Power lines: This one is taken among some wheat fields in Germany while out on a bike ride. That part of Germany consists of continuous rolling hills yet in this photo it's got a neat "Great Plains" look. I also like the colours and the very limited colour palette.
Snowy ridge: Back in NZ in the middle of winter. As the photographer I know exactly what the scene looked like in real life but I think the photograph successfully plays some tricks on the eye in terms of perspective. Because we happened to come down the steep part of this mountain at just the right time, less than an hour before sunset I think, we got this really string shadow line on the ridge. The hiker sort of (but not completely) gives the scene a sense of scale.
Tops hut: Not a particularly hard or lucky photo but it's got all the elements of a picture-perfect NZ backcountry scene: some snow, clouds, a cozy hut, and just a very pleasant to look at mix of colours.

Waterfall: I'm not a huge practitioner of blurred water and waterfall photography but when you are out in the mountains you do spot a lot of pretty looking waterfalls. This one seemed to work best in black & white because it's got a lot of texture but not really any colour that would be missed (the water wasn't glacier blue or anything like that). My only complaint about it is that the rocks on the right are a bit too shiny. I find it quite tricky to balance my circular polarizer effect when doing long-exposure of water because you want to take the glare of rocks but the agitated water actually looks better with the reflections left in.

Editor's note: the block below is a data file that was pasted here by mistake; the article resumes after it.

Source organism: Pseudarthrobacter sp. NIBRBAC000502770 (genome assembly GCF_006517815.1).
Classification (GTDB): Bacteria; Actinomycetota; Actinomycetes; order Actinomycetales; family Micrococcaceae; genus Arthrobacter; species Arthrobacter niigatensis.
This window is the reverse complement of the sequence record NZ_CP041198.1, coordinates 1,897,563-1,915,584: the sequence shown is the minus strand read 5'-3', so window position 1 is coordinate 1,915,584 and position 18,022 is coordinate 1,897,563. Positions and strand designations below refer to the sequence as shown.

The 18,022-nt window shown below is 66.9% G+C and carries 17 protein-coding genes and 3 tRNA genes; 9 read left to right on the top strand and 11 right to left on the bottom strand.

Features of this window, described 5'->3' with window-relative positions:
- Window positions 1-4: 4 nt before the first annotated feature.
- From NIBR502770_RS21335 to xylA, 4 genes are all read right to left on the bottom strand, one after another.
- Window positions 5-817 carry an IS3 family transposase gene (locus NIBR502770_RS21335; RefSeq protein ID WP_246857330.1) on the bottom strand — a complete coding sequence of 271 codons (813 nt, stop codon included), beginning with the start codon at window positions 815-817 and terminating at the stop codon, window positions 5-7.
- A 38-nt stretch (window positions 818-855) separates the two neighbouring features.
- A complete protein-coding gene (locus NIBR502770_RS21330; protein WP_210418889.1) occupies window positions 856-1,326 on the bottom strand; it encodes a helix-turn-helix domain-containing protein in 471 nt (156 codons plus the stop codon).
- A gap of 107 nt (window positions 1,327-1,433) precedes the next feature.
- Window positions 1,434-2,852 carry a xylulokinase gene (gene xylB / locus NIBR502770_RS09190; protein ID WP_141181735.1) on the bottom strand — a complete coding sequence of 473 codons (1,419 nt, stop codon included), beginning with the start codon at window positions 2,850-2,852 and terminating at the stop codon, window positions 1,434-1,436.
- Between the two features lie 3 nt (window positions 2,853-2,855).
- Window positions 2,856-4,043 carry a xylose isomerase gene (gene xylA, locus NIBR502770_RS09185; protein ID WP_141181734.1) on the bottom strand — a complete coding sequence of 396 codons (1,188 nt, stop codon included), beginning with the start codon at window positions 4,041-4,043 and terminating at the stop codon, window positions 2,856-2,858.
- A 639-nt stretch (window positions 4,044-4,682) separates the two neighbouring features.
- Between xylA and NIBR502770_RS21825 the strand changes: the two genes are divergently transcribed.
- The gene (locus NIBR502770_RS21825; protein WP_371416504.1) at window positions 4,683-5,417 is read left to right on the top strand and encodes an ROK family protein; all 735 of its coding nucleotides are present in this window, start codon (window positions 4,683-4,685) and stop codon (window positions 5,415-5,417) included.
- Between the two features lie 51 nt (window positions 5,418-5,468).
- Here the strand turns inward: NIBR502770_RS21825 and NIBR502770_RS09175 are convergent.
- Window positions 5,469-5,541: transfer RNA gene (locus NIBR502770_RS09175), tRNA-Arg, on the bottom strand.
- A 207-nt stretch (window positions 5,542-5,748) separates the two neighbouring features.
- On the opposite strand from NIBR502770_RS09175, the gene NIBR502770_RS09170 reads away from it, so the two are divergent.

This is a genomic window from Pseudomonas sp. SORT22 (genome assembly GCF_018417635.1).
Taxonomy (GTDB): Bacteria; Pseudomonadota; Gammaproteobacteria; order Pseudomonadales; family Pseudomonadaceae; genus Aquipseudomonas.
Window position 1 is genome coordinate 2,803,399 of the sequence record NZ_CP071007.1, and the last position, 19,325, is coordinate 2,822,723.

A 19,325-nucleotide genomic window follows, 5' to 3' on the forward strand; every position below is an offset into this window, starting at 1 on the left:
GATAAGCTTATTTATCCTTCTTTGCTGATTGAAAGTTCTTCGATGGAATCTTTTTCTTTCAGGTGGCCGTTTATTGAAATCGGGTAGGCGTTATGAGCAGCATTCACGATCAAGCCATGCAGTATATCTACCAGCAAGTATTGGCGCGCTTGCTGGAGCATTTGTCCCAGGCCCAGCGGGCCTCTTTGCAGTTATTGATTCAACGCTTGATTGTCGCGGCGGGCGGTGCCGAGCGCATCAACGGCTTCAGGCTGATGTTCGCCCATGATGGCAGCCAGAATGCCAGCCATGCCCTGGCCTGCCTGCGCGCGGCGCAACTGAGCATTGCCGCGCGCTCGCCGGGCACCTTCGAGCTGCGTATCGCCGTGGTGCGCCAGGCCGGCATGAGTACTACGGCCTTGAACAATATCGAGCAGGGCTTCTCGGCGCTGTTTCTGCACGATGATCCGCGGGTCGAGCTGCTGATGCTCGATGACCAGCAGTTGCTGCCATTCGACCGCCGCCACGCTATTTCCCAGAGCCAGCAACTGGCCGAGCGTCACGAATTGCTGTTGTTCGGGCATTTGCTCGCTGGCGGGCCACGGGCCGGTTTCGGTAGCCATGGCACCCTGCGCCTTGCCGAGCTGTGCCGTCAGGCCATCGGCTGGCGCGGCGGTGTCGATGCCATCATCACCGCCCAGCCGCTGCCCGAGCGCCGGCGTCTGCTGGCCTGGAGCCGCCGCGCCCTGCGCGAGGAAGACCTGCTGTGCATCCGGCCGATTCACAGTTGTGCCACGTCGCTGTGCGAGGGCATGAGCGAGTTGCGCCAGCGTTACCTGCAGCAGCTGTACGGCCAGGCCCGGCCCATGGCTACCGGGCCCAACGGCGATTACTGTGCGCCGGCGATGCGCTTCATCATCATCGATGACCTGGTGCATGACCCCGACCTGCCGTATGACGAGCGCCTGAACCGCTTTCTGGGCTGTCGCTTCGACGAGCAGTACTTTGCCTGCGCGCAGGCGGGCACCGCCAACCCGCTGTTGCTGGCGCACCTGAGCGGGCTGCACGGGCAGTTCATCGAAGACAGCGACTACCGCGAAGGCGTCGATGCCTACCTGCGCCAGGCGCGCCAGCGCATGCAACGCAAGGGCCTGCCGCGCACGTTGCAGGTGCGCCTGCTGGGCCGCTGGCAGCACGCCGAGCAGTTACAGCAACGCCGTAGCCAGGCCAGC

Sand columns: Another one where it's nearly impossible to get a good sense of scale. These are actually very small pebbles and other debris that prevent the river sand on a bank from getting eroded by rainfall. It's quite a unique photo and perspective which is why I chose it for my Best of collection.
Swirly clouds sunset: Taken from one of the Canterbury (NZ) foothills at sunset while low clouds got blown around our mountain from the West. It was actually a really strong wind but we camped behind a ridge line where we had this great view just above the tree line.
Dragonfly: This was the first trip after buying the Olympus 45 mm prime lens for MFT and I was blown away but its detail and sharpness. This scene might be a little bit busy but it's a neat scene with a clear subject in its environment with some really nice colours and detail. A fairly lucky shot for sure.

Bonus

As promised, here is the link to the wallpaper in high resolution. This is one of my all time favourite photos because I love the perspective, the colours, and even the (yes, gimmicky) diorama effect. I hope someone else will also enjoy it as their wallpaper. If you want to redistribute the wallpaper, please link back to this blog post or to the photo in my gallery or on Flickr.

Please use the comment section below or head over to Google+ or Twitter @tobiaswulff to discuss this article or any of my photography and videography work. My Flickr, 500px and Vimeo pages also provide some space to leave comments and keep up to date with my portfolio. Lastly, if you want to get updates on future blog posts, please subscribe to my RSS feed. I plan to publish a new article every Wednesday.